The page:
United States Supreme Court
That fall, freshman student Christy Brzonkala was allegedly assaulted and raped repeatedly by Antonio Morrison and James Crawford, members of the school's football team. During the school-conducted hearing on her complaint, Morrison admitted having sexual contact with her despite the fact that she had twice told him "no." College proceedings failed to punish Crawford, but initially punished Morrison with a suspension. Issue:
United States v. Morrison invalidated the section of the Violence against Women Act (VAWA) of 1994 that gave victims of gender-motivated violence the right to sue their attackers in federal court, although program funding remains unaffected. Congress enacted this private civil remedy because of what the minority called a mountain of data suggesting that states did not prosecute crimes against women as often as crimes against men Decision:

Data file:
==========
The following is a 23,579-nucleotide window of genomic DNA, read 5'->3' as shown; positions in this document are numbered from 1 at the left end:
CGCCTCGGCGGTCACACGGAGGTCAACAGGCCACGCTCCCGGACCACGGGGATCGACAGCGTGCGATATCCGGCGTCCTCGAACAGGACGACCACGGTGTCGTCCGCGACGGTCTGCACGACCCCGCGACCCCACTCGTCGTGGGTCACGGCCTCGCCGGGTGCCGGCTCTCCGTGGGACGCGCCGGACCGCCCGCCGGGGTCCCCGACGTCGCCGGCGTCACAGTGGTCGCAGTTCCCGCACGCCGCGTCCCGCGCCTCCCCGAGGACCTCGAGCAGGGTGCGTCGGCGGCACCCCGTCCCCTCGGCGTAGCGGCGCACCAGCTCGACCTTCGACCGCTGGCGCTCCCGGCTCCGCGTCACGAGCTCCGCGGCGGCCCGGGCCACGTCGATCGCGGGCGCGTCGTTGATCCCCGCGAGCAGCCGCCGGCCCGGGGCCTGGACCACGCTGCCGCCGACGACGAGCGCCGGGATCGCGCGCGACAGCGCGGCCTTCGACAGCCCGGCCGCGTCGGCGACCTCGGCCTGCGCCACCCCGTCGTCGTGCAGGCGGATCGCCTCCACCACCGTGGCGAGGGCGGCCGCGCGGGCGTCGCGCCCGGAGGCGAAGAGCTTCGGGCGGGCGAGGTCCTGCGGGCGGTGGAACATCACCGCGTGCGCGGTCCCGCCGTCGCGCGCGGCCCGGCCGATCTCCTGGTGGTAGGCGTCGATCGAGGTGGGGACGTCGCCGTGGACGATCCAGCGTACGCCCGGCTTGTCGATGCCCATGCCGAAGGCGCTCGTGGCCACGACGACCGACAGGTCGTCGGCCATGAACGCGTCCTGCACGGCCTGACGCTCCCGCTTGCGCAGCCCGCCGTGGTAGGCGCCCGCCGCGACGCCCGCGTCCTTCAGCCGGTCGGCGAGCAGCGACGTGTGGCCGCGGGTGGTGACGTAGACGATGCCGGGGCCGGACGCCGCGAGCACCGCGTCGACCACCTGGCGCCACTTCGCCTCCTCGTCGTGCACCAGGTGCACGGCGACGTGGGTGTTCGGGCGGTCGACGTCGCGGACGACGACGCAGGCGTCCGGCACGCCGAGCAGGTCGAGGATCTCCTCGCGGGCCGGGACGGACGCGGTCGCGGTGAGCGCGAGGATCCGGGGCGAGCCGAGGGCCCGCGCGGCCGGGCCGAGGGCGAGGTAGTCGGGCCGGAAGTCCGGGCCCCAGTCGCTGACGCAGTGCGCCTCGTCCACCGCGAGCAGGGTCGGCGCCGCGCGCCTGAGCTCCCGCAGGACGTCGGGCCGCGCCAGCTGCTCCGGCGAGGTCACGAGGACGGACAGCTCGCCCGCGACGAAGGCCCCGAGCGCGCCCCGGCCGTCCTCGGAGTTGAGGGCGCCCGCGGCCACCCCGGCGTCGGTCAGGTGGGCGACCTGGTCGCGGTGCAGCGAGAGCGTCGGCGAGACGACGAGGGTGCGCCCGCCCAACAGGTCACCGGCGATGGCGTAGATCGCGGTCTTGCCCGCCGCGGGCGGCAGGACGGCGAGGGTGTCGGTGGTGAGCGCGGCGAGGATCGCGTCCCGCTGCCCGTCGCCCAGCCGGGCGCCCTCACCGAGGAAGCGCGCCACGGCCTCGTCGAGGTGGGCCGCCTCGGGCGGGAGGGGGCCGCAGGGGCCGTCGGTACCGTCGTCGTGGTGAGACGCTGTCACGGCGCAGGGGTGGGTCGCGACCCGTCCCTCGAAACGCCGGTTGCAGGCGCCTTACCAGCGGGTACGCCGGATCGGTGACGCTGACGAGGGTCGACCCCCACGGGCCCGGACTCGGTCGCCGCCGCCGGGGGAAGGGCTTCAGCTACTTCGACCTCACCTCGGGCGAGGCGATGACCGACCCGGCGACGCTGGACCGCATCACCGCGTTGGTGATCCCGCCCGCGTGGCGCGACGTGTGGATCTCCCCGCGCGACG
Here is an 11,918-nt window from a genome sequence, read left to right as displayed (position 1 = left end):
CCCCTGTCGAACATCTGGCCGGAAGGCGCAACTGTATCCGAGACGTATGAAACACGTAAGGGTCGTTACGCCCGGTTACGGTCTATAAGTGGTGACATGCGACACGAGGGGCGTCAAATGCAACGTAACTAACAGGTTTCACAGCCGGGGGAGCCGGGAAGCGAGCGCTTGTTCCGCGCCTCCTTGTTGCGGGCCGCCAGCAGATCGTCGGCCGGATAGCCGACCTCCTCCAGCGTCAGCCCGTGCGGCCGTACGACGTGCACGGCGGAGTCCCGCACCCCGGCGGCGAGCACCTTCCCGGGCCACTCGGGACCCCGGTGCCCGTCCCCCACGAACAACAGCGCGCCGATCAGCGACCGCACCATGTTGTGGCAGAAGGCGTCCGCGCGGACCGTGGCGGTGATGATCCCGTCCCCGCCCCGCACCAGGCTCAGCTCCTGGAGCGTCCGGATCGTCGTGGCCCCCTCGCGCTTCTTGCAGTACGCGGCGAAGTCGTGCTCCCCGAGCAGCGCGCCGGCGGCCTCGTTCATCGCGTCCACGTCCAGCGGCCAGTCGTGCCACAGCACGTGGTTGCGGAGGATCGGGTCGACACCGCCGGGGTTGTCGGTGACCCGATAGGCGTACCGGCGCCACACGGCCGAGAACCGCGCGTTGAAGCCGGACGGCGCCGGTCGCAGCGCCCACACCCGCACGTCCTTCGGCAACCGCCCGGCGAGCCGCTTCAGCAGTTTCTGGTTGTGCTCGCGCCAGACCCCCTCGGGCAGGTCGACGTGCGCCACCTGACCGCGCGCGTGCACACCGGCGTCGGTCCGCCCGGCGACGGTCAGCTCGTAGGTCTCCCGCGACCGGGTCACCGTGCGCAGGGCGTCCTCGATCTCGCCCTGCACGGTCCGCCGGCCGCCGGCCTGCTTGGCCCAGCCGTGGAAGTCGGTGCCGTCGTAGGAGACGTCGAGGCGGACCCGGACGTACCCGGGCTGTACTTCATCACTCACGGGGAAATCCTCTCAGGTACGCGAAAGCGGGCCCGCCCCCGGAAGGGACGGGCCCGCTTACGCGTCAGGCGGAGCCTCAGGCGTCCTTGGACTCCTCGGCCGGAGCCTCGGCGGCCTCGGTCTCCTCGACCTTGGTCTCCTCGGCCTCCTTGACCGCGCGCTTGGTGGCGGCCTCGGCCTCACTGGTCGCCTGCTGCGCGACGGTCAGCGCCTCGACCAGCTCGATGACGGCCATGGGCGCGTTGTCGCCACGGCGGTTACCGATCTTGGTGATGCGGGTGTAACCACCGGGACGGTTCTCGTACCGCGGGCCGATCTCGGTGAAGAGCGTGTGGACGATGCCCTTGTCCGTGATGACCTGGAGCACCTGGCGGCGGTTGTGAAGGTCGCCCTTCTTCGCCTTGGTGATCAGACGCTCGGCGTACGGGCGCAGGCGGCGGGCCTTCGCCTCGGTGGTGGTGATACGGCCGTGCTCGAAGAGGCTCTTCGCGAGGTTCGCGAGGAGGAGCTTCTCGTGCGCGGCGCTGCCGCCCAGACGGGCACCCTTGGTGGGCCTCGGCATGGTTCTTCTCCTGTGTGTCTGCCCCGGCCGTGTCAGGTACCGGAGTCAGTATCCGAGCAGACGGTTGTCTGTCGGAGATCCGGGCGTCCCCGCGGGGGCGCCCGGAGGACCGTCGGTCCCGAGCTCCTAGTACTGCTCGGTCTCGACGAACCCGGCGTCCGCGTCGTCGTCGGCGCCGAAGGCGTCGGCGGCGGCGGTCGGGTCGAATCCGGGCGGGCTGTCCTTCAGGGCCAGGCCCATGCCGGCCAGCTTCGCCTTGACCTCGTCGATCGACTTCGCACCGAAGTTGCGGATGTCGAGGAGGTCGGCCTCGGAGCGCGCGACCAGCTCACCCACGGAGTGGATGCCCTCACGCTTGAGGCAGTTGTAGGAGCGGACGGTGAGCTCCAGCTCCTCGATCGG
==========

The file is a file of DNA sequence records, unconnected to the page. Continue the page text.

The United States Supreme Court did not find sufficient evidence to charge either man with a crime. Brzonkala then filed suit under the Violence against Women Act Analysis:
The Court majority ruled that VAWA exceeded congressional power under the Commerce Clause and the Equal Protection Clause. The Court, relying on United States v. Lopez, rejected the argument that VAWA was validly enacted under the Commerce Clause's grant of power to Congress. The Court also rejected the argument that Congress had the power to enact VAWA under the Fourteenth Amendment. Opinion:
Shana and I got together and discussed, that we both agree to disagree. We disagree that this young poor lady had to suffer and go through a lives-worth of problems; But, She also helped the world for future and upcoming tragedies of this matter and she helped woman regain the rigths for the rest of eternity.